Reviews

Osaka, Japan

Zepp Osaka

March 16, 2010


[Kathleen], [Sonny Boy McFitzson], [Peter Gray]

Review by Kathleen



The wind was whipping around at like 20 miles per hour and it was freezing
prior to the show.  Some guy in a polyester leopard print tight shirt with a
leopard skin Uncle Sam (cat-in-the-hat) hat came running up to where I was to
exclaim that Catís In the Well and This Wheelís On Fire were soundchecked. 
Thatís how it all started.  Very good versions both.

I donít have something to say about every song, though all were
entertaining.  I think it was a pretty mellow night overall.  Bobís voice
sounded a little rough at the beginning of the show, I thought, but got
better.  All the songs that were firsts for 2010 were slightly different
arrangements or had extra improvisational sections, but nothing way out and
wacky like Shelter.  Just fine rock n roll.

So, I can hear the griping about Summer Days in spot three already, but it
was fun and it worked just fine.  No, itís not the glory days version with
Bob, Charlie, and Larry all on guitar that got faster and faster until we
were all dizzy, but itís upbeat and well-played all the same.  Itís now.  When
Bob did the ďIím leaving in the morningĒ verse, everyone went wild because,
well, we are all leaving in the morning, after a week here.

It was wonderful to get Forgetful Heart tonight.

John Brown was good, a stop-start version.  Donnie could be heard well on
all his specialty instruments tonight (and he has made it fine onto the
recordings, despite my worries.) So hooray for it also sounding so balanced
tonight in the hall.

The crowd loved Under the Red Sky and recognized it right away.

Highway 61 had some ultra unique parts.  Bob was on the end of his keyboard with
his back to Donnie for some of it, pushing his hands down the keys toward the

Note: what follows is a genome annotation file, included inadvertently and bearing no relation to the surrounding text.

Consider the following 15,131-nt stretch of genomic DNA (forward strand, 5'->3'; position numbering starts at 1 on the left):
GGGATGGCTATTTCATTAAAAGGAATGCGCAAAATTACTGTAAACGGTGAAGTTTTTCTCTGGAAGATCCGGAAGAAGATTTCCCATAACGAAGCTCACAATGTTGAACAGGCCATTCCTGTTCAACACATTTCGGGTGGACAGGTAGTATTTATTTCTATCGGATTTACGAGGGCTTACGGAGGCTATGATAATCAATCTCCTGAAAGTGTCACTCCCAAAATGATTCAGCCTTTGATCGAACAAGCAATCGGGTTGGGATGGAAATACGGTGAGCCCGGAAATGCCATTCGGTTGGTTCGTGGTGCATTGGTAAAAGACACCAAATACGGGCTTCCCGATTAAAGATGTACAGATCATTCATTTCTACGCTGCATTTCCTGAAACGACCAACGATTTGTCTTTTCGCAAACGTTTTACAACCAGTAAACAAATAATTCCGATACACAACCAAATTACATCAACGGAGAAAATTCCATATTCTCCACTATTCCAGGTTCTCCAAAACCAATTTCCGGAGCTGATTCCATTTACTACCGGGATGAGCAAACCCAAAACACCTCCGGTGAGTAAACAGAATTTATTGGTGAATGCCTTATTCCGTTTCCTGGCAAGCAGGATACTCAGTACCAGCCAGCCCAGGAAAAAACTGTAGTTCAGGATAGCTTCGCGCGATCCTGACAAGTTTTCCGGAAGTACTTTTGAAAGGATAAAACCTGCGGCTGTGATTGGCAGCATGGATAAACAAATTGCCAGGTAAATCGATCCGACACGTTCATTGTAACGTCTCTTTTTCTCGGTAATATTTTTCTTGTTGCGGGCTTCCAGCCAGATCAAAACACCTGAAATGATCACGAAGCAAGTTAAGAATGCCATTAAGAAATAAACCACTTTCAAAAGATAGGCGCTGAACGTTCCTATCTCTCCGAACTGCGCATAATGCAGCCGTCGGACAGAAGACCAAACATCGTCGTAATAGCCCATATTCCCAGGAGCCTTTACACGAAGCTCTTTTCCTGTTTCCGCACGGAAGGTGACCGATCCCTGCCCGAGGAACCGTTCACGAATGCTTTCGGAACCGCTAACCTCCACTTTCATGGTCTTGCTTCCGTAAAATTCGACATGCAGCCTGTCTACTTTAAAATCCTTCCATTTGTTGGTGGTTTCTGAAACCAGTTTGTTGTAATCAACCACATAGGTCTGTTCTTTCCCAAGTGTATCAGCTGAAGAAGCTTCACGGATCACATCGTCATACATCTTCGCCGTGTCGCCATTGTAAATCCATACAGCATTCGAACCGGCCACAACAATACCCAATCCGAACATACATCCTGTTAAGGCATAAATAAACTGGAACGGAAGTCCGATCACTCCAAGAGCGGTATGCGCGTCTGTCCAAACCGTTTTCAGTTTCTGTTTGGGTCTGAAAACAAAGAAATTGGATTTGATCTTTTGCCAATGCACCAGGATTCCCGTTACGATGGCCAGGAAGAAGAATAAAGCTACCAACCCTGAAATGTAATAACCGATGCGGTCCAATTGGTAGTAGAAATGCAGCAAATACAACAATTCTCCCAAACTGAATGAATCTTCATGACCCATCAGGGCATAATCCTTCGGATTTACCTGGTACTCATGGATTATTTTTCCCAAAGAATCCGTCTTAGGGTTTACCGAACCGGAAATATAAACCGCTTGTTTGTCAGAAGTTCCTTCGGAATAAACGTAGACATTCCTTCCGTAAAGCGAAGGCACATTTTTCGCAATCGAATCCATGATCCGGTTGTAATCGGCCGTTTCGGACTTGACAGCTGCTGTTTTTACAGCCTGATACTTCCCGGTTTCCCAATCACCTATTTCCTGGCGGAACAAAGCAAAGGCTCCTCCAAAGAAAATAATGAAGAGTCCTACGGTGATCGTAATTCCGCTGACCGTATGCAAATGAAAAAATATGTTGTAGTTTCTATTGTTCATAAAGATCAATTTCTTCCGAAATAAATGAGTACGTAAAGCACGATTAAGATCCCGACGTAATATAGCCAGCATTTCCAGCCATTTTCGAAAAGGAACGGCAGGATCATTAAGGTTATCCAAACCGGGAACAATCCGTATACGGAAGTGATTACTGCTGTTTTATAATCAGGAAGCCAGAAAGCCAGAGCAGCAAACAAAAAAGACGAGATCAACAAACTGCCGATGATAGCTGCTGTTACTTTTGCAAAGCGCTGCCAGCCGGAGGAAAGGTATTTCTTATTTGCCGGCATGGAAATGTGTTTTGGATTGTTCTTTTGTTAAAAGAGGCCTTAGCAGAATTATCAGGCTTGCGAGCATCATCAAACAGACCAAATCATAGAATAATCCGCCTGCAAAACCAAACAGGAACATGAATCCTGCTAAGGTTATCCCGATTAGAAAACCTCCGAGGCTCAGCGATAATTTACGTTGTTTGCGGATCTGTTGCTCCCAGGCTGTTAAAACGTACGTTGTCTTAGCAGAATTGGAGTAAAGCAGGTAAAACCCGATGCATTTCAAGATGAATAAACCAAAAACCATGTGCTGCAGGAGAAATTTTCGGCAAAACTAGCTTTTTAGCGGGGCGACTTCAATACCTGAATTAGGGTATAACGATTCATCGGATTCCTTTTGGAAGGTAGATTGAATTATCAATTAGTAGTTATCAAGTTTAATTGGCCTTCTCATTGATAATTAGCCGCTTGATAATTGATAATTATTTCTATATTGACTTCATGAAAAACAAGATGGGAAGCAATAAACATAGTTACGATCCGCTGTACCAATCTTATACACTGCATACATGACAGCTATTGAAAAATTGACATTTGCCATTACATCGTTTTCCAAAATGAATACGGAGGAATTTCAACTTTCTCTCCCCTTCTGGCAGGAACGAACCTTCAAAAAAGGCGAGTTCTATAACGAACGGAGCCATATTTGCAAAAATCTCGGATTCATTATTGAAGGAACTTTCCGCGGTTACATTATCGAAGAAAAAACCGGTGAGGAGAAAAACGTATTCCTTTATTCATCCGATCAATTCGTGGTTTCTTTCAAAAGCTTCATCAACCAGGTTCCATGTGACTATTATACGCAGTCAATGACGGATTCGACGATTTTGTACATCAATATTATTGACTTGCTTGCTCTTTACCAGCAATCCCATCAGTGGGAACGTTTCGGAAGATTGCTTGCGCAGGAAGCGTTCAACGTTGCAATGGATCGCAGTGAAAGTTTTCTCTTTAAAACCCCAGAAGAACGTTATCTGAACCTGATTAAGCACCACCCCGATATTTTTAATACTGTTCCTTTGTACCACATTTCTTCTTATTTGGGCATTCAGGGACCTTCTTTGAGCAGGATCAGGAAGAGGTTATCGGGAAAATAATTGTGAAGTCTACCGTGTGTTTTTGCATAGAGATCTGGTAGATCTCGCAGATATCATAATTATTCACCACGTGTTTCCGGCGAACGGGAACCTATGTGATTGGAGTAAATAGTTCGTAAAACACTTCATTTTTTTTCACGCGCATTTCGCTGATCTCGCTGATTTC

audience.  Bob did some call and answer stuff with Charlie and all sorts of
other little fun licks.  Itís hard to get bored of this song as Bobís enjoyment
of playing it is infectious.

Poor Boy was lovely.  Bob did a terrific job.  Charlie sounded smooth.

Thunder on the Mountain is truly the new Summer Days.  Jump dancing version,
builds and builds.  Tonight it just went on forever, which was not long enough.

Not much to report on for the encores as I was back in the crowd, thankfully not
squished.

Bob was Mr. Keyboard tonight.  Tony was doing a lot of bowing on the stand
up bass.  All were focused again, though Bob had a few audience smiles and
the band seemed to be having quiet fun. Charcoal pin-striped suits with
black velvet on the collars and pockets for the guys.  Bob had red
accessories.

Some things Iíve been meaning to say:   Every time the eye logo came down in
Osaka, there was this collective ďwooĒ which was almost childlike.  Itís been
fascinating to be in a country where everything means something.  (As opposed,
of course, to nothing means anything.)  Everyone likes the 50s warm-up music. 
And itís pretty wildly held among the people who saw all the shows that the 12th
was THE night. Oh, and Baron is alive, I finally saw him, so thatís a relief. 
But still the crowd was good as gold and security wasnít busy at all.

Several people near me were reading books prior to the show each night.  When I
got in my spot, amidst all the quiet people, I sighed, ďIím so happyĒ and
probably like 20 people around me started cracking up.  Iím sure they are all
thinking Iím soooooo American and commenting like I am commenting on Japanese
culture.  Hopefully I havenít been too oafish.

In keeping with my chant to try to keep myself as humble as possible, ďitís not
our countryĒ, I was finally successful at putting people on the rail in my spot
for the encores, which I had been trying to do the entire week.  People were so
honorable, no one wanted to go there.  But tonight we did some good shifting and
finally got some short people to the front.  I know what itís like not to see.